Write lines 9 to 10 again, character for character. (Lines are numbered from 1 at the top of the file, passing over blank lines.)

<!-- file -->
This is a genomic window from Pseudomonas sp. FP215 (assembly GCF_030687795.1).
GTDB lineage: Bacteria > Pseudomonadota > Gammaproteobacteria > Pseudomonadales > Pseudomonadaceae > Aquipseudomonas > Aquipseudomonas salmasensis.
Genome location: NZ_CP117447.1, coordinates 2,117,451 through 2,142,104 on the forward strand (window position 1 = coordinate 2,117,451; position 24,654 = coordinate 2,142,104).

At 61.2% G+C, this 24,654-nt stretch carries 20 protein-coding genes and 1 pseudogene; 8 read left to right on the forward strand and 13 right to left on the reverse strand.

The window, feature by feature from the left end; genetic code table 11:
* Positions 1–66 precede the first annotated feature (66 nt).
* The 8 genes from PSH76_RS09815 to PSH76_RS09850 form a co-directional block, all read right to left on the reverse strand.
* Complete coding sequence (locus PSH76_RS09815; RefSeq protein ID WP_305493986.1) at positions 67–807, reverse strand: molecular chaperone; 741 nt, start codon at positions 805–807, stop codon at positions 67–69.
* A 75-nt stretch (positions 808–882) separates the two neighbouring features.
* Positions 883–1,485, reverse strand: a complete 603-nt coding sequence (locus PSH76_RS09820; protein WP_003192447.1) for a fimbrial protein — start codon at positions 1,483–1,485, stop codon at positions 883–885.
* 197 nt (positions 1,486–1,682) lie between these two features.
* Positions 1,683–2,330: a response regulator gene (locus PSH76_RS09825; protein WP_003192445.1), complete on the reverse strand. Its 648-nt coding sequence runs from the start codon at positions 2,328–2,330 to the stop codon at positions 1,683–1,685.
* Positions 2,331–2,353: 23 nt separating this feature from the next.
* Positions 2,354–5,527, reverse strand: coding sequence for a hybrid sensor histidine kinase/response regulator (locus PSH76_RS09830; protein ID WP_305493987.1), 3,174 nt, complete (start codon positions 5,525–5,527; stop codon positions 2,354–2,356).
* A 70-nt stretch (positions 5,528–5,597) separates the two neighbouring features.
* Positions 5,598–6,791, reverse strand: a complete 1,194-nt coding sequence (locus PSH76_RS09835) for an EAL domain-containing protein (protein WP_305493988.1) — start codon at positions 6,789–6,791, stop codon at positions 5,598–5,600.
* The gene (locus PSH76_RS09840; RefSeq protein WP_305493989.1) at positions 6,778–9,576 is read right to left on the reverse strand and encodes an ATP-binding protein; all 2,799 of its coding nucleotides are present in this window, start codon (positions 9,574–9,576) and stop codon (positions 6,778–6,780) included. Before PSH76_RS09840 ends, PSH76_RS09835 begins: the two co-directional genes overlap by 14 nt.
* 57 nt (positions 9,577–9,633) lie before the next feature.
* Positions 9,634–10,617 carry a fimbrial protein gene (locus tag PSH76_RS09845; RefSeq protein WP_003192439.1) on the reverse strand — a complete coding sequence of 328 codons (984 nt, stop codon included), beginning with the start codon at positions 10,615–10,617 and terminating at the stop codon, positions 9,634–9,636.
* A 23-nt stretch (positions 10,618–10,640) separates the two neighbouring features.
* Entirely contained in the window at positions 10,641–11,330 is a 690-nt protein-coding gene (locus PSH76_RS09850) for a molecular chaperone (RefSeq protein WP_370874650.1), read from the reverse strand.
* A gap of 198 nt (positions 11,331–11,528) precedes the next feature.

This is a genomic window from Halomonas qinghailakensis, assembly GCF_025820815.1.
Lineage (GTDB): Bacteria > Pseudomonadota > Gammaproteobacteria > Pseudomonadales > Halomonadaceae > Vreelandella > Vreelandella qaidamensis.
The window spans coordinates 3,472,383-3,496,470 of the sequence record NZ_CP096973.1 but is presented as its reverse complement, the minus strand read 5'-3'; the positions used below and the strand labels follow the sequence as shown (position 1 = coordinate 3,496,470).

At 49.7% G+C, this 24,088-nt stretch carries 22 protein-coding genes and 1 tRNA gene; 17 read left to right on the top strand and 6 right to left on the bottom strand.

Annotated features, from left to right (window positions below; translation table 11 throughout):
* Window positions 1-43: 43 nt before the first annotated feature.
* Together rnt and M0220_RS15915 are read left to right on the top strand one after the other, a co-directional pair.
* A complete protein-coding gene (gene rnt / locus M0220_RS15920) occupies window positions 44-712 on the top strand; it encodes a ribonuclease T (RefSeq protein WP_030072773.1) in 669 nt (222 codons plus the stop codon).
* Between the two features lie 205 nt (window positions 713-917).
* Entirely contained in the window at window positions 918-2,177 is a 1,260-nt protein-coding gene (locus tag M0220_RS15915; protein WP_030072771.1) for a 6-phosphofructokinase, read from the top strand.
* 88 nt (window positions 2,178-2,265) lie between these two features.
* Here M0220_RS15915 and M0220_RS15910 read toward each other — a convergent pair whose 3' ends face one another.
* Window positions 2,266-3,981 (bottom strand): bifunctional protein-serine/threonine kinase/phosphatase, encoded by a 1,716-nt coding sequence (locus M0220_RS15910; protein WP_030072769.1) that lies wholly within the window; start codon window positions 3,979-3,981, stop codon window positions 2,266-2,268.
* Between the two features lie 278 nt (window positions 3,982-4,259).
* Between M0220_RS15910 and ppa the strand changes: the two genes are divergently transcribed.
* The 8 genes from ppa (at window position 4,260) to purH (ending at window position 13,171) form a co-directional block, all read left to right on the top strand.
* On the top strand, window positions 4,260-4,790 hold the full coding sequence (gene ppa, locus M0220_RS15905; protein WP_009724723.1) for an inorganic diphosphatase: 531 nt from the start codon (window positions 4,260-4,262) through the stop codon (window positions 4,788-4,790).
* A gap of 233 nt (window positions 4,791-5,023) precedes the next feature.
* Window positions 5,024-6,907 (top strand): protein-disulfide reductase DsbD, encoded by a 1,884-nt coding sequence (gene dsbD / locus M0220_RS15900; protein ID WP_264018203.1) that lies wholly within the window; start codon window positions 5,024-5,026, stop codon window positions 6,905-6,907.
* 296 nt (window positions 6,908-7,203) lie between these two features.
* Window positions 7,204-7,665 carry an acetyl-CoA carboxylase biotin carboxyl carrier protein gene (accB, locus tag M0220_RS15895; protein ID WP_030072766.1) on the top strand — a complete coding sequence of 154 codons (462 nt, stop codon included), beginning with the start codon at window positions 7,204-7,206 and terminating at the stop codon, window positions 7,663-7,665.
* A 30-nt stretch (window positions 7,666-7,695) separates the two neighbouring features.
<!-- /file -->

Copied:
* A 75-nt stretch (positions 808–882) separates the two neighbouring features.
* Positions 883–1,485, reverse strand: a complete 603-nt coding sequence (locus PSH76_RS09820; protein WP_003192447.1) for a fimbrial protein — start codon at positions 1,483–1,485, stop codon at positions 883–885.